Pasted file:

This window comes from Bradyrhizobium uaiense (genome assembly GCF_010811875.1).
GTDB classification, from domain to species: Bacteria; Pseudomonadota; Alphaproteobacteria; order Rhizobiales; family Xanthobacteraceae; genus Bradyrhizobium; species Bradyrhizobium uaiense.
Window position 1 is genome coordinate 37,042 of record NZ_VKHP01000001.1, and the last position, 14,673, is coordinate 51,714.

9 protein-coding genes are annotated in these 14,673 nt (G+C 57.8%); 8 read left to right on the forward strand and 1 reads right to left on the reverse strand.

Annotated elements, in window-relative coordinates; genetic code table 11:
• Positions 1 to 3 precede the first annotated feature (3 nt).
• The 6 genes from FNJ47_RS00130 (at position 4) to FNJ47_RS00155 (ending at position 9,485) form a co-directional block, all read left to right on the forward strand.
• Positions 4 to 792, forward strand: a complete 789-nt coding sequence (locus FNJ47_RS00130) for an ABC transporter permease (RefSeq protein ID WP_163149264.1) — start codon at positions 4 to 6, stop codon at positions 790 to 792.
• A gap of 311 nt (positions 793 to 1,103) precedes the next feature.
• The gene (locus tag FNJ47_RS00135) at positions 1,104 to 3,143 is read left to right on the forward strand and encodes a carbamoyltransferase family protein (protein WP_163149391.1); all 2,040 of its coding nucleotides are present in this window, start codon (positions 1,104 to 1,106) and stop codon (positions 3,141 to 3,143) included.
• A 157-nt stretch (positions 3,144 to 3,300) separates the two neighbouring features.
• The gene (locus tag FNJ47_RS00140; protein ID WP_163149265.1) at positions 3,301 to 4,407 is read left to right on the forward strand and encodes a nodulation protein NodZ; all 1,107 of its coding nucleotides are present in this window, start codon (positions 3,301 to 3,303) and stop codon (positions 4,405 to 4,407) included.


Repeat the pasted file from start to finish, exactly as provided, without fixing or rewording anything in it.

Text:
This window comes from Bradyrhizobium uaiense (genome assembly GCF_010811875.1).
GTDB classification, from domain to species: Bacteria; Pseudomonadota; Alphaproteobacteria; order Rhizobiales; family Xanthobacteraceae; genus Bradyrhizobium; species Bradyrhizobium uaiense.
Window position 1 is genome coordinate 37,042 of record NZ_VKHP01000001.1, and the last position, 14,673, is coordinate 51,714.

9 protein-coding genes are annotated in these 14,673 nt (G+C 57.8%); 8 read left to right on the forward strand and 1 reads right to left on the reverse strand.

Annotated elements, in window-relative coordinates; genetic code table 11:
• Positions 1 to 3 precede the first annotated feature (3 nt).
• The 6 genes from FNJ47_RS00130 (at position 4) to FNJ47_RS00155 (ending at position 9,485) form a co-directional block, all read left to right on the forward strand.
• Positions 4 to 792, forward strand: a complete 789-nt coding sequence (locus FNJ47_RS00130) for an ABC transporter permease (RefSeq protein ID WP_163149264.1) — start codon at positions 4 to 6, stop codon at positions 790 to 792.
• A gap of 311 nt (positions 793 to 1,103) precedes the next feature.
• The gene (locus tag FNJ47_RS00135) at positions 1,104 to 3,143 is read left to right on the forward strand and encodes a carbamoyltransferase family protein (protein WP_163149391.1); all 2,040 of its coding nucleotides are present in this window, start codon (positions 1,104 to 1,106) and stop codon (positions 3,141 to 3,143) included.
• A 157-nt stretch (positions 3,144 to 3,300) separates the two neighbouring features.
• The gene (locus tag FNJ47_RS00140; protein ID WP_163149265.1) at positions 3,301 to 4,407 is read left to right on the forward strand and encodes a nodulation protein NodZ; all 1,107 of its coding nucleotides are present in this window, start codon (positions 3,301 to 3,303) and stop codon (positions 4,405 to 4,407) included.